Diana Mey of Wheeling, West Virginia is currently in the process of attempting to collect over 10 million dollars from a collection agency. 10 million is the largest judgment ever held against a collection agency.
Her story began two years ago when a company called Reliant Financial Associates or RFA called her house about a debt she supposedly owed and implied that she was in danger of losing her house if she could not pay the debt. However, Mey, who was debt free, knew that it was illegal for debt collectors to make empty threats against people, regardless if they had debt or not.
RFA had most likely received her information as part of a “debt buy.” This is where creditors sell off debts and debtors information to “debt buyers” for pennies of the original value because they have given up on ever collecting. Debt buyers purchase the debts and then attack their next victim with outrageously galling tactics.
RFA began the onslaught of hounding and harassing phone calls beginning just 23 minutes after they received a “cease and desist” letter from Mey. Mey had sent the letter certified so the time could be tracked and recorded her phone calls to use as evidence. She was prepared because earlier, in 1999, she had been involved in a class action law suit against a major telemarketer who continuously harassed people, disregarding their pleas for them to stop. Ever since then she had recorded her phone calls.
The calls from RFA were disguised as a local number. Mey kept receiving hang up calls from a number that looked like her county government. When she called the number back the person on the other end answered as the sheriff’s office and said no one from that office had tried to contact Mey. Then, her situation worsened. The next call that came in, from the same number, she answered and a man on the other end called her obscene names and threatened to violate her sexually, going into explicit detail. Mey stayed on the line, not knowing yet that this was connected to the RFA company but knowing since she was recording the call she would catch this man.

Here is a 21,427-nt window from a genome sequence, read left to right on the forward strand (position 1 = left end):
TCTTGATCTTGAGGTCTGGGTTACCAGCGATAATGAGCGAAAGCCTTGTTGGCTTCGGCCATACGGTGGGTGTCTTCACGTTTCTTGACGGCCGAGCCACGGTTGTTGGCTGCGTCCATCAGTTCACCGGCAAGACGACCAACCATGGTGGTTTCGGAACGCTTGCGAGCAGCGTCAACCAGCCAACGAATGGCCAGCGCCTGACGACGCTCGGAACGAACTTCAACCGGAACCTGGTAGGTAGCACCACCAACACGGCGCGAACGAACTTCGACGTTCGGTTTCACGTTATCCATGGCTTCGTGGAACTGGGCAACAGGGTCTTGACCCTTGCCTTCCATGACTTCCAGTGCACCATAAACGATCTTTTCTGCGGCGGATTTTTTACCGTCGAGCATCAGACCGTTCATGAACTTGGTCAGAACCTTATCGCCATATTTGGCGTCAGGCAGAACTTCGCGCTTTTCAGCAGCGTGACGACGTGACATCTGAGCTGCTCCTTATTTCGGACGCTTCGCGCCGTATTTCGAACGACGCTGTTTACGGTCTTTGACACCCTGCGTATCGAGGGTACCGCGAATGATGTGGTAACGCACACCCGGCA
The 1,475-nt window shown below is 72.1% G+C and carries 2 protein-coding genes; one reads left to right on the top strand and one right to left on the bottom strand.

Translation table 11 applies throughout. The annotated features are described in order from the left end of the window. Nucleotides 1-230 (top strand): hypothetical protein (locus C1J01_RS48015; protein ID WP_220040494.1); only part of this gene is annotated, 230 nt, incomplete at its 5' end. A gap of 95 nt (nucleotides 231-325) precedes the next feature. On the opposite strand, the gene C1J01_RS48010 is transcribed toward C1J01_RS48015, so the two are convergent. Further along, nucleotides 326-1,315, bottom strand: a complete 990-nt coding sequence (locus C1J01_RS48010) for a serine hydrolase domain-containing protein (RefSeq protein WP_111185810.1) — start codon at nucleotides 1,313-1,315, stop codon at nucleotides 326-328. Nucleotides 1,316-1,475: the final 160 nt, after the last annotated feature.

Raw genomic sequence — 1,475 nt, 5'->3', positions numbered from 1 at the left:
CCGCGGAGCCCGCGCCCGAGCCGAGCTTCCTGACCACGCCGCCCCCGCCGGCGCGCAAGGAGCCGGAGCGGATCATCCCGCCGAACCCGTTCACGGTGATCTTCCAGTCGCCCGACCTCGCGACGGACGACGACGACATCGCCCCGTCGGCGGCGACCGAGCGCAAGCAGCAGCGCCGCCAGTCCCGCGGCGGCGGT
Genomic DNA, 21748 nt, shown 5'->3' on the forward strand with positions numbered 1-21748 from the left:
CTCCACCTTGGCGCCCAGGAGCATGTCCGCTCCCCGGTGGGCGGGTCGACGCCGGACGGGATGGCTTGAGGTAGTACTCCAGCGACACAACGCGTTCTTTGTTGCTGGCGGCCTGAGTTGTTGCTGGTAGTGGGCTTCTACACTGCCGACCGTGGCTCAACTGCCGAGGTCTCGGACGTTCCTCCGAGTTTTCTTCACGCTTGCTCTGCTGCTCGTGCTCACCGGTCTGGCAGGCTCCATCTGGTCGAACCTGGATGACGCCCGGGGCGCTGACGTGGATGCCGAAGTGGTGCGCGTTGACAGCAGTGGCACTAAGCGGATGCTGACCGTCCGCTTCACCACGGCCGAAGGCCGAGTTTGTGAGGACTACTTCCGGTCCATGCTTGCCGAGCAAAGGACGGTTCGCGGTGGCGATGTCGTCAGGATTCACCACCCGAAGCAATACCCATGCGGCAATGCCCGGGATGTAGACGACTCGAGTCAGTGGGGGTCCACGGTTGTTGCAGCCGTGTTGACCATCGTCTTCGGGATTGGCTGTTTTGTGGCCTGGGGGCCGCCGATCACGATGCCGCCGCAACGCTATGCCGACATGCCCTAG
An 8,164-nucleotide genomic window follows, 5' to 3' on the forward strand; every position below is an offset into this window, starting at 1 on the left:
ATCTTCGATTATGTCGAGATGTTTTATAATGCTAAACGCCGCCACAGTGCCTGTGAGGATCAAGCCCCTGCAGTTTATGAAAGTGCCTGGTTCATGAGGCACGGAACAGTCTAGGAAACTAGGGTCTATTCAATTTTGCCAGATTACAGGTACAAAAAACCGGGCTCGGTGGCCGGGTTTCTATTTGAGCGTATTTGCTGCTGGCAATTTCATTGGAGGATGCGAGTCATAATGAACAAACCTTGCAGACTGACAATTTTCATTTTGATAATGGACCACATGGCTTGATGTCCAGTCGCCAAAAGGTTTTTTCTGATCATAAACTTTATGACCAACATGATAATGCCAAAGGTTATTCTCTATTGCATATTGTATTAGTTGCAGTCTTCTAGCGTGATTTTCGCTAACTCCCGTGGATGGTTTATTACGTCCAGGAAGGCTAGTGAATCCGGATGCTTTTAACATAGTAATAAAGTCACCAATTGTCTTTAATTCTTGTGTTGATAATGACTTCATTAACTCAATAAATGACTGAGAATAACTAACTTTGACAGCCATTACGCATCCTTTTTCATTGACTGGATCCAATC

Immediately after the call ended she bolted her doors, grabbed her husband’s gun and reported the call to 911. Then she began researching on the internet and found that others had reported being harassed by RFA, then receiving eerie, rude, or even sexually lewd calls like the one she received. Mey did not waste time beginning to file a case. She found two lawyers to represent her and two RFA to court.
Once in court, the RFA attorney did not up and the judge sympathized with Mey, awarding her 10 million in retribution and fines for the company. When camera crews and court officials went to the RFA office it was completely abandoned. It turns out RFA is just a cover name for a company called Global AG, LLC who creates fake company p[profiles all the time and when they are threatened, simply relocate.
Mey knows she will probably never see a dime but is still pleased with winning the lawsuit, knowing what it represents. She hopes it will be a warning against other abusive collection agencies.